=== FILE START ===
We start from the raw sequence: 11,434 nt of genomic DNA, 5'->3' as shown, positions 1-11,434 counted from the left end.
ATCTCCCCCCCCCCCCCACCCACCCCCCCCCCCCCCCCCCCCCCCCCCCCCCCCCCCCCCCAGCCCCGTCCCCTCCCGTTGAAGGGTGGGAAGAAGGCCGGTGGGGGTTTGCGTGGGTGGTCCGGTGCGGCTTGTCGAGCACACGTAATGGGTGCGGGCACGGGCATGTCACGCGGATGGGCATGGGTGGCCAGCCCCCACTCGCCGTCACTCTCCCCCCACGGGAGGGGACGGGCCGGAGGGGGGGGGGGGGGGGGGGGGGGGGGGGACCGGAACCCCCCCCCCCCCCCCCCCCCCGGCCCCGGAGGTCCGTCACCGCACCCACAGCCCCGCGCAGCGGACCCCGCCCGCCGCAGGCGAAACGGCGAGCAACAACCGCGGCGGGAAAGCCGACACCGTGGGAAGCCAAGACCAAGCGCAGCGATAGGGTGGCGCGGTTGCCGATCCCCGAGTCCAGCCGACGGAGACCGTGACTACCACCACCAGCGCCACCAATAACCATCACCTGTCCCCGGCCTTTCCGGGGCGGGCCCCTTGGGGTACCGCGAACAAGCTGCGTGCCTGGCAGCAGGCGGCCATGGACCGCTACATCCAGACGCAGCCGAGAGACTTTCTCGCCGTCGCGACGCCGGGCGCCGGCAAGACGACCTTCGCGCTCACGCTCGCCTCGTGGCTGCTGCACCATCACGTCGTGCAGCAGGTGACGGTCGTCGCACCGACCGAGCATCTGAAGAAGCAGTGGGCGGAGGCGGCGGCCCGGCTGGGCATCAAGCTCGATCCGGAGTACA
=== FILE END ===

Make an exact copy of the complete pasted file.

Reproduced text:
We start from the raw sequence: 11,434 nt of genomic DNA, 5'->3' as shown, positions 1-11,434 counted from the left end.
ATCTCCCCCCCCCCCCCACCCACCCCCCCCCCCCCCCCCCCCCCCCCCCCCCCCCCCCCCCAGCCCCGTCCCCTCCCGTTGAAGGGTGGGAAGAAGGCCGGTGGGGGTTTGCGTGGGTGGTCCGGTGCGGCTTGTCGAGCACACGTAATGGGTGCGGGCACGGGCATGTCACGCGGATGGGCATGGGTGGCCAGCCCCCACTCGCCGTCACTCTCCCCCCACGGGAGGGGACGGGCCGGAGGGGGGGGGGGGGGGGGGGGGGGGGGGGACCGGAACCCCCCCCCCCCCCCCCCCCCCGGCCCCGGAGGTCCGTCACCGCACCCACAGCCCCGCGCAGCGGACCCCGCCCGCCGCAGGCGAAACGGCGAGCAACAACCGCGGCGGGAAAGCCGACACCGTGGGAAGCCAAGACCAAGCGCAGCGATAGGGTGGCGCGGTTGCCGATCCCCGAGTCCAGCCGACGGAGACCGTGACTACCACCACCAGCGCCACCAATAACCATCACCTGTCCCCGGCCTTTCCGGGGCGGGCCCCTTGGGGTACCGCGAACAAGCTGCGTGCCTGGCAGCAGGCGGCCATGGACCGCTACATCCAGACGCAGCCGAGAGACTTTCTCGCCGTCGCGACGCCGGGCGCCGGCAAGACGACCTTCGCGCTCACGCTCGCCTCGTGGCTGCTGCACCATCACGTCGTGCAGCAGGTGACGGTCGTCGCACCGACCGAGCATCTGAAGAAGCAGTGGGCGGAGGCGGCGGCCCGGCTGGGCATCAAGCTCGATCCGGAGTACA